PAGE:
Saturday, September 19 @ 6:00pm
Village Roadshow Theatrette, State Library of Victoria
328 Swanston St Melbourne
Has an Open Mic?
Over a series of workshops at the State Library of Victoria, facilitators and artists Abdul Hammoud, Ebony Moncrief and Sukhjit Khalsa have been collaborating with budding wordsmiths to create new poetry and spoken word pieces exploring identity and role of faith in our everyday lives which will be launched at a free performance at the State Library of Victoria’s Village Roadshow Theatrette on Saturday 19 September 2015 from 6pm-8pm featuring spoken-word and live music.
The Common Ground participants have met every Saturday to come together to craft their own spoken word poetry by exploring topics including identity, belonging, conflict, balance and peace alongside facilitators and community liaisons Ajit Singh, Zakia Baig and Amona Hassab. Each participant has brought the wealth of their experience, coming from a range of backgrounds. Participants have been introduced to new writing techniques, group discussions and performance styles. The performance on the 19th of September will feature the work the participants and artists have created over their journey together.
In addition to the performance, a selection of the pieces created during this project will also be set to soundscapes created by Melbourne-based producer Cazeaux O.S.L.O and accompanied by a video produced by Rogue Pixel to be released online in November- stay tuned!
This project is supported by the Australia Council for the Arts, Creative Victoria, City of Melbourne, State Library of Victoria, the Victorian Multicultural Commission and Uniting Through Faiths.
Abdul Hammoud is a spoken word artist based in Melbourne by way of Lebanon, a country that he is still captivates by and connects to. Abdul has performed alongside poetic giants like Luka Lesson, Ken Arkind, Anis Mojgani, Sarah Kay, Taylor Mali and Shihan. He has also managed to teach numerous writing classes and workshops for schools and various organizations. His art has taken him as close as New Zealand and as far as the United States, as well as to his beloved home country. In 2013, he became founder of The Dirty Thirty online writing platform, an ever-growing group for writers to challenge themselves every April. He is now also editor and compiler of The Dirty Thirty Anthology, a collection of poetry from the page he coordinates. Most of his work revolves around current issues including the constant state of war in the Middle East, cultural division, as well as the portrayal of masculinity. He is also a full time student and an avid purveyor of starting books but not finishing them.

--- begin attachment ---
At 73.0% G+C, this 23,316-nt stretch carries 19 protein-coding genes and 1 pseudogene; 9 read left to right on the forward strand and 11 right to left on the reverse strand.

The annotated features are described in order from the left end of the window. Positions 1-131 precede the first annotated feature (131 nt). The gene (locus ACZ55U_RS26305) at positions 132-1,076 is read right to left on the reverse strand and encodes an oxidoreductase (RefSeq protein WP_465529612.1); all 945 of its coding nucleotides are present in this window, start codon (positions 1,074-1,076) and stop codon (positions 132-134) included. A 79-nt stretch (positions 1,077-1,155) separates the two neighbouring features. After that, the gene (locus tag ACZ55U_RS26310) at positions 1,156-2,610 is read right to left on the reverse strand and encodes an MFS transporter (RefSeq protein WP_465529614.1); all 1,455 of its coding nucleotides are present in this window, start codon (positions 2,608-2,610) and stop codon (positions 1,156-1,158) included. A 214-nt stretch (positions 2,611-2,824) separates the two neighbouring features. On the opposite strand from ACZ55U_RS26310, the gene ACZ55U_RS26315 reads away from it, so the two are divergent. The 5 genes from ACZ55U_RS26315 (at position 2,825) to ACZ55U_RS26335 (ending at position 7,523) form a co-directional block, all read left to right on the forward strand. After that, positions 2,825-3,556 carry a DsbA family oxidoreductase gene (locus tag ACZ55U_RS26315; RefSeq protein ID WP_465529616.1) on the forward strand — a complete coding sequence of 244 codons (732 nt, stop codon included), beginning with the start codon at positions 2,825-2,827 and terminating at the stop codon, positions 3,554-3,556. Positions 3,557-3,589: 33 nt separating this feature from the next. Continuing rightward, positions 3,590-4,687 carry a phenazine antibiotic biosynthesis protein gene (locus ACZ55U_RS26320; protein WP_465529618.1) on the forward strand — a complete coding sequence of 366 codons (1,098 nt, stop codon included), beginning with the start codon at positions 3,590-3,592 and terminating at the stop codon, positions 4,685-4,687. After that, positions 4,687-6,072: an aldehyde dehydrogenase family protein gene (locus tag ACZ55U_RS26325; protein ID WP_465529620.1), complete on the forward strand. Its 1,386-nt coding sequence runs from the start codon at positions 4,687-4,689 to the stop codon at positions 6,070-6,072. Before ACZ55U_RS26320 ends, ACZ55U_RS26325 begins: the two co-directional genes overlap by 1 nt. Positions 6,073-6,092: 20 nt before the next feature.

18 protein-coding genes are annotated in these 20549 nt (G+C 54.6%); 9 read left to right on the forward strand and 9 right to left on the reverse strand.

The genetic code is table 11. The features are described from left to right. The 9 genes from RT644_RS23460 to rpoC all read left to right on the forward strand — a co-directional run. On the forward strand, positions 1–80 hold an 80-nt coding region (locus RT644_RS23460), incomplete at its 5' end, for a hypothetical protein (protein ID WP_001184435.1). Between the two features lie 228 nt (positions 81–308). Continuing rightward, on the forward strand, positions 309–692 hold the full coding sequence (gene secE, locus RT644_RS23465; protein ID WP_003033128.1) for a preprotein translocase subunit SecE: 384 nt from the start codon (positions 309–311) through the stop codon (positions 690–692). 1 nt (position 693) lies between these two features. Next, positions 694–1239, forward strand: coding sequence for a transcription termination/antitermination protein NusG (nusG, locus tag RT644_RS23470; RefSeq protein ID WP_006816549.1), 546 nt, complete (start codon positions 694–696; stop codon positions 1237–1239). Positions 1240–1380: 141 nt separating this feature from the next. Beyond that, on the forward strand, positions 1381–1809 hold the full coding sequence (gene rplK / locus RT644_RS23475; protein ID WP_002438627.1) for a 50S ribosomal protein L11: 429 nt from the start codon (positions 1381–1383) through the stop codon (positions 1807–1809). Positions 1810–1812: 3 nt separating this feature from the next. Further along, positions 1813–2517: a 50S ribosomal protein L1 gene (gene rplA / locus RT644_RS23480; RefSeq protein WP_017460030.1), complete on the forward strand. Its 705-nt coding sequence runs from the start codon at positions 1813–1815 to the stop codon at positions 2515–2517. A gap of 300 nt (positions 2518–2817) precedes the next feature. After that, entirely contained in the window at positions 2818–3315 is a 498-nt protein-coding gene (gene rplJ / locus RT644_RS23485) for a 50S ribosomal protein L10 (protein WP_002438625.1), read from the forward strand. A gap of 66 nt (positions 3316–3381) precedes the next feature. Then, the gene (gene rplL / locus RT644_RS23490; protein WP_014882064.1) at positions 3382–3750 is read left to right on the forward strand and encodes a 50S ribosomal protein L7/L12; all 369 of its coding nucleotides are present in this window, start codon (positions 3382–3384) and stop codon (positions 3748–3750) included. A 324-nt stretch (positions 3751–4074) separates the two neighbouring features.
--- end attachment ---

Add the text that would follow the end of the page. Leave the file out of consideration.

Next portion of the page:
Ebony MonCrief, raised in Birmingham, Alabama, is a writer, performance poet, inspirational speaker and producer of the open mic Voices in the Attic. Through words, she explores art, music, humanity, the universe and most importantly self. Her vibrant storytelling style engages, entertains and provides audiences with a honest look at the person behind the words.
Afro Hub is a monthly open mic where poets can share their work. It’s aimed at encouraging African poets in particular but others are able to jump up as well. Performers can register on the day, everyone that registers has a chance to share.
Omar Sakr performs ‘Ghosting the Ghetto’ at Melbourne Spoken Word presents Luka Lesson, at Howler on March 26, 2017.
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Omar Sakr is an Arab Australian poet from Western Sydney, and the current Poetry Editor of The Lifted Brow. His poetry has appeared or is forthcoming in Island, Overland, Meanjin, Mascara Literary Review, Verity La, Strange Horizons, Red Room Company, Tincture, and Antic, among many others. He received the runner-up award in the Judith Wright Poetry Prize for New and Emerging Poets (2015), and his debut collection, These Wild Houses, is out now with Cordite Books. His poetry has been translated into Arabic as well as Spanish, and anthologised in Best Australian Poems 2016 (Black Inc) and Contemporary Australian Poetry.
Julia Prendergast performing ‘A Dedicated Poem’ at the Slamalamadingdong Anything Goes Slam on June 22, 2017.
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Julia Prendergast is a New Zealand born poet, raised around small country towns in Australia. After first discovering a poetry slam in 2012 she has only recently started to share her work. Although primarily being a fine artist, she cannot deny her hand from pen, paper, words, and eventually a stage. Her poetry is a form of expression and consolidation around topics which she finds necessary to create a conversation around. Through lived experiences with mental health, many of her poems invites you into the un-comfort that is the therapy room she wish she had. Julia believes that if you have a platform to stand on, use it to create change and to start a debate with everyone you may or may never meet.